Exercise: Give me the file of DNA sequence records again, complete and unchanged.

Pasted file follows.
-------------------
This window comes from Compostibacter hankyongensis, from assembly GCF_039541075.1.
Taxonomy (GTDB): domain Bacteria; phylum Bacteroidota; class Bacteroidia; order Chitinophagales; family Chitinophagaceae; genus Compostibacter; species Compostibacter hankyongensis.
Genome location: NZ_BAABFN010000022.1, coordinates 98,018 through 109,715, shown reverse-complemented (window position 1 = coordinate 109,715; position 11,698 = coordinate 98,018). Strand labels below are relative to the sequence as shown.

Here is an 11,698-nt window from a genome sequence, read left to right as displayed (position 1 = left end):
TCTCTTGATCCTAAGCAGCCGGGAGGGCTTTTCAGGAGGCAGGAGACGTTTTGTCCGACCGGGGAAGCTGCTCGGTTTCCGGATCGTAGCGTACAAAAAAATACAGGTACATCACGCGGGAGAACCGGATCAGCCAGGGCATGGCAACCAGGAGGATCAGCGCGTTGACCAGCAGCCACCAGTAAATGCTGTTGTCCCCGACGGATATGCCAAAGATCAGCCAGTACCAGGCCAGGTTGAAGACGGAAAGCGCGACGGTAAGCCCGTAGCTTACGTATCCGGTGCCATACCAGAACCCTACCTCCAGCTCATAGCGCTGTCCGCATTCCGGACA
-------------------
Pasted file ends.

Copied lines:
This window comes from Compostibacter hankyongensis, from assembly GCF_039541075.1.
Taxonomy (GTDB): domain Bacteria; phylum Bacteroidota; class Bacteroidia; order Chitinophagales; family Chitinophagaceae; genus Compostibacter; species Compostibacter hankyongensis.
Genome location: NZ_BAABFN010000022.1, coordinates 98,018 through 109,715, shown reverse-complemented (window position 1 = coordinate 109,715; position 11,698 = coordinate 98,018). Strand labels below are relative to the sequence as shown.

Here is an 11,698-nt window from a genome sequence, read left to right as displayed (position 1 = left end):
TCTCTTGATCCTAAGCAGCCGGGAGGGCTTTTCAGGAGGCAGGAGACGTTTTGTCCGACCGGGGAAGCTGCTCGGTTTCCGGATCGTAGCGTACAAAAAAATACAGGTACATCACGCGGGAGAACCGGATCAGCCAGGGCATGGCAACCAGGAGGATCAGCGCGTTGACCAGCAGCCACCAGTAAATGCTGTTGTCCCCGACGGATATGCCAAAGATCAGCCAGTACCAGGCCAGGTTGAAGACGGAAAGCGCGACGGTAAGCCCGTAGCTTACGTATCCGGTGCCATACCAGAACCCTACCTCCAGCTCATAGCGCTGTCCGCATTCCGGACA